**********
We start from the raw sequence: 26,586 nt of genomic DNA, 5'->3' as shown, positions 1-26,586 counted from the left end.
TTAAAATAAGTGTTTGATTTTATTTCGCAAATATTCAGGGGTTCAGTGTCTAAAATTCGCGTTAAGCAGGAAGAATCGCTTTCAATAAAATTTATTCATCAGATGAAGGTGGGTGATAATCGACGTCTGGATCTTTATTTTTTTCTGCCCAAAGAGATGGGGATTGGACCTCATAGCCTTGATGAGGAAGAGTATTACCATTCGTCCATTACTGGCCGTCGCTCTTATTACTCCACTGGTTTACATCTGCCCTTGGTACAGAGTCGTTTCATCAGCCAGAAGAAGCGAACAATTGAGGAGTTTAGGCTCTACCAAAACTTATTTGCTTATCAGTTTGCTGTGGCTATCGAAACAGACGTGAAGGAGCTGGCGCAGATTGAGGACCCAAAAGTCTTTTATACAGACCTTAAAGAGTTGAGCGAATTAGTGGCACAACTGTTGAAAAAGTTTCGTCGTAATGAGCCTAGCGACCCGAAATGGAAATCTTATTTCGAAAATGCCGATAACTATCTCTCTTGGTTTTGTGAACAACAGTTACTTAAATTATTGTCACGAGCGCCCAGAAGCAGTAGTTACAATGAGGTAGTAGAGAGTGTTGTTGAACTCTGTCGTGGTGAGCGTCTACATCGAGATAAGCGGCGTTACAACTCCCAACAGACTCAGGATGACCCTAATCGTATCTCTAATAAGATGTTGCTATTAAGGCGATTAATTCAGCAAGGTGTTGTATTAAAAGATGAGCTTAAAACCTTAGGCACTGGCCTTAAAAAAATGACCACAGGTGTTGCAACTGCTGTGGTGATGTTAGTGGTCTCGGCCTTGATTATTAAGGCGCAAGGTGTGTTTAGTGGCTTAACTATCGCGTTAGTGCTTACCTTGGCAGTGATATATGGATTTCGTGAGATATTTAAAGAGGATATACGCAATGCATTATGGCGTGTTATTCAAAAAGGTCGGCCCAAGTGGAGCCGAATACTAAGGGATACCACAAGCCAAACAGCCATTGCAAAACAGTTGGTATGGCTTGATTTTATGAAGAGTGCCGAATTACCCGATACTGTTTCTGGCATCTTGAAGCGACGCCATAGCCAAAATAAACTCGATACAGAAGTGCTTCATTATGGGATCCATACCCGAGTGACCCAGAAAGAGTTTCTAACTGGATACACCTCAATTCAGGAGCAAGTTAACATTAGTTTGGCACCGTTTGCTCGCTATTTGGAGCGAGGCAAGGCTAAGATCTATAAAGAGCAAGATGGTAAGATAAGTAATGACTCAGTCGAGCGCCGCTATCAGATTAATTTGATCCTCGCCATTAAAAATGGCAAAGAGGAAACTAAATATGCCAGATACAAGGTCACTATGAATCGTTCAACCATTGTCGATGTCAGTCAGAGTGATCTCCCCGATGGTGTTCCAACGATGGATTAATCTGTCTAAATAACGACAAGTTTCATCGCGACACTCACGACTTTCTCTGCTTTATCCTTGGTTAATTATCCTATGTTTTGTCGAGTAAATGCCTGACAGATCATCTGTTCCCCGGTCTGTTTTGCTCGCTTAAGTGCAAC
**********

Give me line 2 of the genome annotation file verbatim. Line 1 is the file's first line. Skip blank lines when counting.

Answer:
TTAAAATAAGTGTTTGATTTTATTTCGCAAATATTCAGGGGTTCAGTGTCTAAAATTCGCGTTAAGCAGGAAGAATCGCTTTCAATAAAATTTATTCATCAGATGAAGGTGGGTGATAATCGACGTCTGGATCTTTATTTTTTTCTGCCCAAAGAGATGGGGATTGGACCTCATAGCCTTGATGAGGAAGAGTATTACCATTCGTCCATTACTGGCCGTCGCTCTTATTACTCCACTGGTTTACATCTGCCCTTGGTACAGAGTCGTTTCATCAGCCAGAAGAAGCGAACAATTGAGGAGTTTAGGCTCTACCAAAACTTATTTGCTTATCAGTTTGCTGTGGCTATCGAAACAGACGTGAAGGAGCTGGCGCAGATTGAGGACCCAAAAGTCTTTTATACAGACCTTAAAGAGTTGAGCGAATTAGTGGCACAACTGTTGAAAAAGTTTCGTCGTAATGAGCCTAGCGACCCGAAATGGAAATCTTATTTCGAAAATGCCGATAACTATCTCTCTTGGTTTTGTGAACAACAGTTACTTAAATTATTGTCACGAGCGCCCAGAAGCAGTAGTTACAATGAGGTAGTAGAGAGTGTTGTTGAACTCTGTCGTGGTGAGCGTCTACATCGAGATAAGCGGCGTTACAACTCCCAACAGACTCAGGATGACCCTAATCGTATCTCTAATAAGATGTTGCTATTAAGGCGATTAATTCAGCAAGGTGTTGTATTAAAAGATGAGCTTAAAACCTTAGGCACTGGCCTTAAAAAAATGACCACAGGTGTTGCAACTGCTGTGGTGATGTTAGTGGTCTCGGCCTTGATTATTAAGGCGCAAGGTGTGTTTAGTGGCTTAACTATCGCGTTAGTGCTTACCTTGGCAGTGATATATGGATTTCGTGAGATATTTAAAGAGGATATACGCAATGCATTATGGCGTGTTATTCAAAAAGGTCGGCCCAAGTGGAGCCGAATACTAAGGGATACCACAAGCCAAACAGCCATTGCAAAACAGTTGGTATGGCTTGATTTTATGAAGAGTGCCGAATTACCCGATACTGTTTCTGGCATCTTGAAGCGACGCCATAGCCAAAATAAACTCGATACAGAAGTGCTTCATTATGGGATCCATACCCGAGTGACCCAGAAAGAGTTTCTAACTGGATACACCTCAATTCAGGAGCAAGTTAACATTAGTTTGGCACCGTTTGCTCGCTATTTGGAGCGAGGCAAGGCTAAGATCTATAAAGAGCAAGATGGTAAGATAAGTAATGACTCAGTCGAGCGCCGCTATCAGATTAATTTGATCCTCGCCATTAAAAATGGCAAAGAGGAAACTAAATATGCCAGATACAAGGTCACTATGAATCGTTCAACCATTGTCGATGTCAGTCAGAGTGATCTCCCCGATGGTGTTCCAACGATGGATTAATCTGTCTAAATAACGACAAGTTTCATCGCGACACTCACGACTTTCTCTGCTTTATCCTTGGTTAATTATCCTATGTTTTGTCGAGTAAATGCCTGACAGATCATCTGTTCCCCGGTCTGTTTTGCTCGCTTAAGTGCAAC